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Films: The Journey of an Independent Filmmaker

By Bhavana Kunnath Email By Bhavana Kunnath
June 2024
Films: The Journey of an Independent Filmmaker

The Girl with the Om Tattoo is the kind of short film that reveals Paras Chaudhari, its writer, director, and producer, as one who makes movies for the sheer satisfaction of creating and telling stories on his own terms.

“Defying expectations is always the natural thing for me to do,” says Paras Chaudhari, summing up the unique subversiveness that characterizes his films. A case in point is The Girl with the Om Tattoo, his latest, a horror-thriller that is also a moving exploration of themes like tension between siblings and, more importantly, cultural appropriation and commodification in the world of yoga. As the writer, director, and executive producer of the film, as well as the actor who plays Varun in it, Paras is undoubtedly proud to see the movie he fought hard to fund and create gain some recognition at the Athens International Film + Video Festival in Ohio and the Atlanta Film Festival, where it premiered.


[Top] The Girl with the Om Tattoo is a horror-thriller that is also a moving exploration of themes like cultural appropriation and commodification in the world of yoga. (Film Still: Cinematographer Alexander Glustrom)

His earlier short film, Runs, in the Family, delved into the complicated dynamics and repressed dreams of an Indian American family, and was featured in the 2021 Atlanta Film Festival. Enzian, an esteemed Florida-based forum for independent cinema, also included it in the “Chhota Cinema: New Indian Shorts 2021” category of its South Asian Film Festival.

Paras has dabbled in filmmaking since 2007 when he co-created Astoria Park, a short film that explores conflict and racism experienced and perpetrated by South Asians as it plays out on a basketball court in Queens, New York. The film won the Orpheus Award for Best Short Film at the Los Angeles Greek Film Festival 2008. A music video he helped direct as part of a film education program with Frederick Douglass High School students was also featured in the Atlanta Film Festival 2019.


Rutu Chaudhari, Paras’s sister, has been a long-time collaborator in his film projects. As a real-life yoga teacher contending with the cultural issues at the core of Paras’s two recent films, Rutu serves as partial inspiration for the characters she plays in those films. But Rutu truly comes to the fore in The Girl with the Om Tattoo, in which she is the lead actor and producer.

Film_4_06_24.jpg[Right] Rutu Chaudhari as Nalini and Paras as Varun in The Girl with the Om Tattoo. (Film Still: Cinematographer Alexander Glustrom)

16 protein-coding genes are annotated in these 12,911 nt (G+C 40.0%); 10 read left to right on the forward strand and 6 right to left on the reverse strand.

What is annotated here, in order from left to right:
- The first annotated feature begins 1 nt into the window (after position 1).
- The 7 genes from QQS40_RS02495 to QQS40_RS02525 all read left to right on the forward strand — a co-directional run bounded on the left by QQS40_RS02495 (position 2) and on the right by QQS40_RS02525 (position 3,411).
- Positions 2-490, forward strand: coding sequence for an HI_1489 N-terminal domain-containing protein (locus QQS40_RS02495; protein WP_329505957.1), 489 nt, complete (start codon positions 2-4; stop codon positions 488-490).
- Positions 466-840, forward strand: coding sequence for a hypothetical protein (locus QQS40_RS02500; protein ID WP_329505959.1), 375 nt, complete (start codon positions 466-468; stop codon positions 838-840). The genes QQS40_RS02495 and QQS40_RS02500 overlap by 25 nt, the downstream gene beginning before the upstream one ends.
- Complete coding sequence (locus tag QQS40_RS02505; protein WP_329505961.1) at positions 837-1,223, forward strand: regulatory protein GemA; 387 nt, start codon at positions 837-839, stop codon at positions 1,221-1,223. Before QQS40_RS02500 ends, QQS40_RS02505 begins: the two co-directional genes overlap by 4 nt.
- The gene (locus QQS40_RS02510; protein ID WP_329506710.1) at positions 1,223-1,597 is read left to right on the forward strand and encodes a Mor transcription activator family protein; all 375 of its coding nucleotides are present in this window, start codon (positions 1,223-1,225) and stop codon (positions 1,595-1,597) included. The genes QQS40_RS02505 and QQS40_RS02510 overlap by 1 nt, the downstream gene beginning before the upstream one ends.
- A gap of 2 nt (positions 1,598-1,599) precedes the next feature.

​The filmmaking sibling duo spoke to Khabar about their previous work, their experiences as Indian American filmmakers, and the cultural questions at the core of The Girl with the Om Tattoo when Nalini, the protagonist, faces the closure of her yoga studio at the hands of the yoga influencer industry.

Nalani is not the kind of character we expect to see when we think of an Indian American woman or a yogi on screen. She has a sort of subversiveness that audiences might not expect. What was your goal in crafting a character who defies these unspoken expectations?

Paras: Defying expectations is always the natural thing for me to do, and demystifying the yogi was something exciting to craft. I think there is an underlying, simmering fire in this character. There are two sides to her: the studio owner and the individual who doesn’t have anyone to talk to about what she’s struggling with. What Nalini goes through is what happens when we don’t have an outlet. 

Rutu: I also think minorities, women, women of color, and people generally don’t necessarily express the things that we’re going through. Being an Indian yoga teacher, I have witnessed so much corruption of it in the West. In a lot of ways, there’s not much to do about it other than keep my head down and continue the work and be as authentic and sincere in my approach to yoga as I can. There’s undoubtedly some frustration, anger, and emotionality that comes with seeing things that are just utterly disrespectful or appropriative. To have had the opportunity to express those things that I never would actually do was beautiful. With acting, you get to play these emotions and push the limits of what you are willing to do.


[Top] ] A still from Runs, in the Family. (Photo: Luciano Giarrano)

How do you both wrestle with that question of cultural appropriation and where to draw the line?

Rutu: It’s challenging because it isn’t black and white. The appreciation of yoga, the acknowledgment of it, and the study of it is just a beautiful thing, and so is the expansion of it. You think about how yoga in India used to be exclusively for men and how that history has evolved, and you see its broadness and accessibility. I’m a proponent of the accessibility of yoga and making sure everyone has access to it. But when does that start to look like it’s being disrespectful to the practice itself or the community? It’s hard to determine that.

Paras: I think that’s what the film is exploring: the question itself. It’s not answering it. Nalani’s going through this inner struggle of: where’s the line?

Rutu: We had a few white women in the screening who were either doing yoga or teaching yoga and left with a sense of “I need to think about how I approach this,” and that’s wonderful!

Many people go into films looking for “good representation,” but what is so interesting about your film is that Nalani and Varun are not good role models. What is your take on “good representation”? What are you putting out through this film that audiences would not find when they go in with that expectation?